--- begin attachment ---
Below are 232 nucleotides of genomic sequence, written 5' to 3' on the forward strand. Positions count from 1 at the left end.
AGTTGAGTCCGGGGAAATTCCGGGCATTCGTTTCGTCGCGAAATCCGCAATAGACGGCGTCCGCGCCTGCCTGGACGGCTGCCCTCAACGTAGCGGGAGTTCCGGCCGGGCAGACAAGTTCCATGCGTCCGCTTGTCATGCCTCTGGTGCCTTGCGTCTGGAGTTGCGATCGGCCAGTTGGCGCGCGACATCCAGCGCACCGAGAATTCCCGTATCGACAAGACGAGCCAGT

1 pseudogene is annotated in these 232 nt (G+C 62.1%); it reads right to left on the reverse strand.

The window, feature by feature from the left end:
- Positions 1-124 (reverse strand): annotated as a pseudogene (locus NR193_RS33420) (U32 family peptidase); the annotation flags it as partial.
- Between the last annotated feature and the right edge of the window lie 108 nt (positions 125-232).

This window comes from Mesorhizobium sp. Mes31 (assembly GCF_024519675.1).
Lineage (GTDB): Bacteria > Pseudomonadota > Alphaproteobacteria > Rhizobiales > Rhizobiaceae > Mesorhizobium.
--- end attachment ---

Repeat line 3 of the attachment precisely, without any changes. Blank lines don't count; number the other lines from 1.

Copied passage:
1 pseudogene is annotated in these 232 nt (G+C 62.1%); it reads right to left on the reverse strand.